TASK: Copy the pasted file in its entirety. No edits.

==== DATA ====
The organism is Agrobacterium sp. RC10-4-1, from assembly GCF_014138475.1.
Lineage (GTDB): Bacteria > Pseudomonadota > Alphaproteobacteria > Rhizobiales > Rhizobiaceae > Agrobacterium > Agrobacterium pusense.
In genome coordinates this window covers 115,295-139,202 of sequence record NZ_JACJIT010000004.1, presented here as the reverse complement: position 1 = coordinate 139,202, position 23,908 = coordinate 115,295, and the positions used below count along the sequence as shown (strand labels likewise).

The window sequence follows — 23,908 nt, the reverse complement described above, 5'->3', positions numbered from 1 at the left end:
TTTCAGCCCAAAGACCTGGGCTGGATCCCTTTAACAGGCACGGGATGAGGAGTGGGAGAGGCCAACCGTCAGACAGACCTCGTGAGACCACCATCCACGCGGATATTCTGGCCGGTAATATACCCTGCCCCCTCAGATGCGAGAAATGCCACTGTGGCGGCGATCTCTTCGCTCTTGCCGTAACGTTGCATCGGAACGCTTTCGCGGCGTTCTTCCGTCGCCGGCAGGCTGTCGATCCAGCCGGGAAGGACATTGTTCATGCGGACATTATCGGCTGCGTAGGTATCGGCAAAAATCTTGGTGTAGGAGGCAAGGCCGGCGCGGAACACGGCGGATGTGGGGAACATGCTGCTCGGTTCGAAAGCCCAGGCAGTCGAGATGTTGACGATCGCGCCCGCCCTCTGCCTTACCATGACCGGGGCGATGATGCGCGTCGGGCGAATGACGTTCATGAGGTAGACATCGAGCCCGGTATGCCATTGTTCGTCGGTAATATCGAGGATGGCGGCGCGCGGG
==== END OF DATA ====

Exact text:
The organism is Agrobacterium sp. RC10-4-1, from assembly GCF_014138475.1.
Lineage (GTDB): Bacteria > Pseudomonadota > Alphaproteobacteria > Rhizobiales > Rhizobiaceae > Agrobacterium > Agrobacterium pusense.
In genome coordinates this window covers 115,295-139,202 of sequence record NZ_JACJIT010000004.1, presented here as the reverse complement: position 1 = coordinate 139,202, position 23,908 = coordinate 115,295, and the positions used below count along the sequence as shown (strand labels likewise).

The window sequence follows — 23,908 nt, the reverse complement described above, 5'->3', positions numbered from 1 at the left end:
TTTCAGCCCAAAGACCTGGGCTGGATCCCTTTAACAGGCACGGGATGAGGAGTGGGAGAGGCCAACCGTCAGACAGACCTCGTGAGACCACCATCCACGCGGATATTCTGGCCGGTAATATACCCTGCCCCCTCAGATGCGAGAAATGCCACTGTGGCGGCGATCTCTTCGCTCTTGCCGTAACGTTGCATCGGAACGCTTTCGCGGCGTTCTTCCGTCGCCGGCAGGCTGTCGATCCAGCCGGGAAGGACATTGTTCATGCGGACATTATCGGCTGCGTAGGTATCGGCAAAAATCTTGGTGTAGGAGGCAAGGCCGGCGCGGAACACGGCGGATGTGGGGAACATGCTGCTCGGTTCGAAAGCCCAGGCAGTCGAGATGTTGACGATCGCGCCCGCCCTCTGCCTTACCATGACCGGGGCGATGATGCGCGTCGGGCGAATGACGTTCATGAGGTAGACATCGAGCCCGGTATGCCATTGTTCGTCGGTAATATCGAGGATGGCGGCGCGCGGG